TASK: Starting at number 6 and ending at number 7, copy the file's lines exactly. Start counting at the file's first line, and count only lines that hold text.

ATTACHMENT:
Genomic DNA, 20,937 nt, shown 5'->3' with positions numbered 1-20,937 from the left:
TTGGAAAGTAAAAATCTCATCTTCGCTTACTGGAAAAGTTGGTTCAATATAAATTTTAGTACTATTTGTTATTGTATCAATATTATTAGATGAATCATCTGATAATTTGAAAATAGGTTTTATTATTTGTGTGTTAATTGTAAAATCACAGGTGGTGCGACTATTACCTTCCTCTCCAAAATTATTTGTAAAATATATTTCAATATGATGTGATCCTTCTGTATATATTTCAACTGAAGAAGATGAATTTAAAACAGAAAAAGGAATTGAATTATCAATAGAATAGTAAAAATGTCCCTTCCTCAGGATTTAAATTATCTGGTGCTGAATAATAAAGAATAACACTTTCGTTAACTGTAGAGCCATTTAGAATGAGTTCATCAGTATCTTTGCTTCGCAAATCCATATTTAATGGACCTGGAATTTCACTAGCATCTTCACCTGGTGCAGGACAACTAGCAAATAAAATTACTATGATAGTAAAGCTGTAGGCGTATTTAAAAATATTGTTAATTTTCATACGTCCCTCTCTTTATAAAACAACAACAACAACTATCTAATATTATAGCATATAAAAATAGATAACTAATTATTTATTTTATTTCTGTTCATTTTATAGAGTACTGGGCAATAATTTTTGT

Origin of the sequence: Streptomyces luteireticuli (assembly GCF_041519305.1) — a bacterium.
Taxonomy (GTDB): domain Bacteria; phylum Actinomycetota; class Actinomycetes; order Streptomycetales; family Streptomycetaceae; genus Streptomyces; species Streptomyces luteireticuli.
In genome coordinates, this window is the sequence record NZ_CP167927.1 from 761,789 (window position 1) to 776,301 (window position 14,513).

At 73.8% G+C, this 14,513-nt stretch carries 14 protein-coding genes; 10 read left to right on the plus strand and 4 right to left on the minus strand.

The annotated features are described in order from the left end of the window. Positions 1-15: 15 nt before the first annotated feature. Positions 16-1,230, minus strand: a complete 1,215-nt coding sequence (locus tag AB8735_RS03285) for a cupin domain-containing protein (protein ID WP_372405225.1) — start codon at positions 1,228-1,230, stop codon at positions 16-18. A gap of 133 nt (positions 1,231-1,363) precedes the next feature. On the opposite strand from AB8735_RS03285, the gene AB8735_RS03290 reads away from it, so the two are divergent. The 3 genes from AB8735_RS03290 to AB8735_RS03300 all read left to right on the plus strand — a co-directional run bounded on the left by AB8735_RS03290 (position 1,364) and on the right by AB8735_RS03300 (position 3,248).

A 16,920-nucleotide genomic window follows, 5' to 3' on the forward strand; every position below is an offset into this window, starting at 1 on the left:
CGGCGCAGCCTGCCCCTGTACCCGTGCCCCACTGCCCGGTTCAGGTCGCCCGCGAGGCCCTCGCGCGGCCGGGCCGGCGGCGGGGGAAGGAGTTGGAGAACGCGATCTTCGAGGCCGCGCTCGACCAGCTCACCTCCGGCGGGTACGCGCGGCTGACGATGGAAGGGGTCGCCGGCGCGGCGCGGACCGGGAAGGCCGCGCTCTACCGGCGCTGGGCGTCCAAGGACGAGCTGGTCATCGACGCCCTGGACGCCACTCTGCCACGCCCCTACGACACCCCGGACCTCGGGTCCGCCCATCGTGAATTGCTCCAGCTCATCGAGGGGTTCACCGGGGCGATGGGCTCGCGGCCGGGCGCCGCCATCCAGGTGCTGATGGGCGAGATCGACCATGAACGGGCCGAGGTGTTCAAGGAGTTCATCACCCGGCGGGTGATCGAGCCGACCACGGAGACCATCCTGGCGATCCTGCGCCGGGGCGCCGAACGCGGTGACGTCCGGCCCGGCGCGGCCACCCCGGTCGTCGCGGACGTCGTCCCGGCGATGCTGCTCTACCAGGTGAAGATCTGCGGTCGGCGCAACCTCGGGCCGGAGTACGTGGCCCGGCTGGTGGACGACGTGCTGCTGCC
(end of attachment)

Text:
At 73.8% G+C, this 14,513-nt stretch carries 14 protein-coding genes; 10 read left to right on the plus strand and 4 right to left on the minus strand.

The annotated features are described in order from the left end of the window. Positions 1-15: 15 nt before the first annotated feature. Positions 16-1,230, minus strand: a complete 1,215-nt coding sequence (locus tag AB8735_RS03285) for a cupin domain-containing protein (protein ID WP_372405225.1) — start codon at positions 1,228-1,230, stop codon at positions 16-18. A gap of 133 nt (positions 1,231-1,363) precedes the next feature. On the opposite strand from AB8735_RS03285, the gene AB8735_RS03290 reads away from it, so the two are divergent. The 3 genes from AB8735_RS03290 to AB8735_RS03300 all read left to right on the plus strand — a co-directional run bounded on the left by AB8735_RS03290 (position 1,364) and on the right by AB8735_RS03300 (position 3,248).